TMJ/TMD Bellmore, NY
If you experience ongoing pain in the area near your ear, your jaw or the muscles on the side of your face, possibly accompanied by a clicking or popping sound or restricted jaw movement, you may be suffering from TMD — an abbreviation for Temporomandibular disorders. Sometimes people incorrectly use the term TMJ to refer to these problems, when in fact TMJ is the abbreviation for the temporomandibular joint — or jaw joint — itself. So while you definitely have a TMJ (two of them in fact), you may or may not have TMD.
What is TMD?
TMD, then, describes a group of conditions characterized by pain and dysfunction of the TMJ and/or the muscles surrounding it. It's not always so easy to figure out exactly what's causing these symptoms, but the good news is that most TMD cases resolve themselves with the help of conservative remedies that you can try at home. In fact, it's important to exhaust all such reversible remedies before moving on to anything irreversible, such as bridgework or surgery.
The two TMJs that connect your lower jaw, the mandible, to the temporal bone of the skull on either side, are actually very complex joints that allow movement in three dimensions. The lower jaw and temporal bone fit together as a ball and socket, with a cushioning disk in between. Large pairs of muscles in the cheeks and temples move the lower jaw. Any of these parts — the disk, the muscles or the joint itself — can become the source of a TMD problem. If you are in pain, or are having difficulty opening or closing your jaw, a thorough examination can help pinpoint the problem area; then an appropriate remedy can be recommended.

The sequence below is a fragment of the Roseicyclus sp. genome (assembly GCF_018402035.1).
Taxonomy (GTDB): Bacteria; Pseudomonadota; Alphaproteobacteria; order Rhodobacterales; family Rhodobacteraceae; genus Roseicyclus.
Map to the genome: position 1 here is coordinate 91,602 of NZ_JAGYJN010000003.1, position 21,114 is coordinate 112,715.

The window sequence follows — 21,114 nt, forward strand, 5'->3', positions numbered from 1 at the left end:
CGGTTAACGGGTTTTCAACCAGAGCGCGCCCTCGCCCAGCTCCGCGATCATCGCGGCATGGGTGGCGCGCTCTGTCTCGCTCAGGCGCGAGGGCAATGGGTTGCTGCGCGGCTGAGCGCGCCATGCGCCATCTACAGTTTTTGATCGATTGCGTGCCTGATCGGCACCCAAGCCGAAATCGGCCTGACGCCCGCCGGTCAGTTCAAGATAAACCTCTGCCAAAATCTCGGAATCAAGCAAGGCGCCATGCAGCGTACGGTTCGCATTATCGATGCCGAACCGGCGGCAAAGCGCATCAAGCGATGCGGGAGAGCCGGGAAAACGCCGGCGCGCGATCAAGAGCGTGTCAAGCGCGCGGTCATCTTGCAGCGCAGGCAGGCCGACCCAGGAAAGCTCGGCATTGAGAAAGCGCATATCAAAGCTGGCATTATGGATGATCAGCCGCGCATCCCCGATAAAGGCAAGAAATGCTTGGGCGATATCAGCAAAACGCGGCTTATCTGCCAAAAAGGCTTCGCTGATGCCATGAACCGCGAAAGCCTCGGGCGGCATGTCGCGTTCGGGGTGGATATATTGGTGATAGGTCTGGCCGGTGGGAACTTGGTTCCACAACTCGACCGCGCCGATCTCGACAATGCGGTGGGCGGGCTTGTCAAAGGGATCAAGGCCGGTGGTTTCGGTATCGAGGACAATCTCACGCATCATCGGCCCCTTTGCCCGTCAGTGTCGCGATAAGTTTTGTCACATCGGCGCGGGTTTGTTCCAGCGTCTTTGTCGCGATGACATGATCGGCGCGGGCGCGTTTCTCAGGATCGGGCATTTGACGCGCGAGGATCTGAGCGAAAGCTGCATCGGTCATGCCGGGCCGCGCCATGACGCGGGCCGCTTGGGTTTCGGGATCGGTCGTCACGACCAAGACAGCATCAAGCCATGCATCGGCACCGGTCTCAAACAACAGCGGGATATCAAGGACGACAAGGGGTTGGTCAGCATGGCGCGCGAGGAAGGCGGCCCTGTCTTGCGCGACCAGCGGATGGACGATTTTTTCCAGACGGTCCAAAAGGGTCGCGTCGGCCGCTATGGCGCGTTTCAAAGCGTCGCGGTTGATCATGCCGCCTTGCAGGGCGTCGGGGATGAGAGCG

Common Signs and Symptoms of TMD
- Clicking, popping or locking when you chew or open and close your mouth
- Pain or difficulty when you chew or open your mouth
- Aching facial pain that can radiate to other areas of your face
- Jaw tenderness and pain
- Aching pain in and around your ear
For relief of minor TMJ/TMD symptoms, you can try to:
- Avoid grinding or clenching your teeth
- Avoid chewy, sticky foods and gum
- Eat soft foods
- Take over-the-counter pain relieving medications
- Gently massage your jaw muscles
- Apply moist heat or ice packs to your jaws and face
TMJ Treatment Options
If you continue to have symptoms or your symptoms become more severe, our dentists are here to help with several professional treatments for TMD. We may prescribe muscle relaxants, sedatives or pain medications in addition to these treatments:
- Wearing a custom-made splint or bite guard
- Physical therapy stretching exercises
- Moist heat and ice to the affected areas
- Corticosteroid injections into the jaw joint
In some extreme
cases, surgery may be needed to obtain relief. Many surgical
treatments can be performed arthroscopically, which is much less
invasive than conventional surgery. Ideally, TMJ problems should be
treated before they become severe enough to need surgery.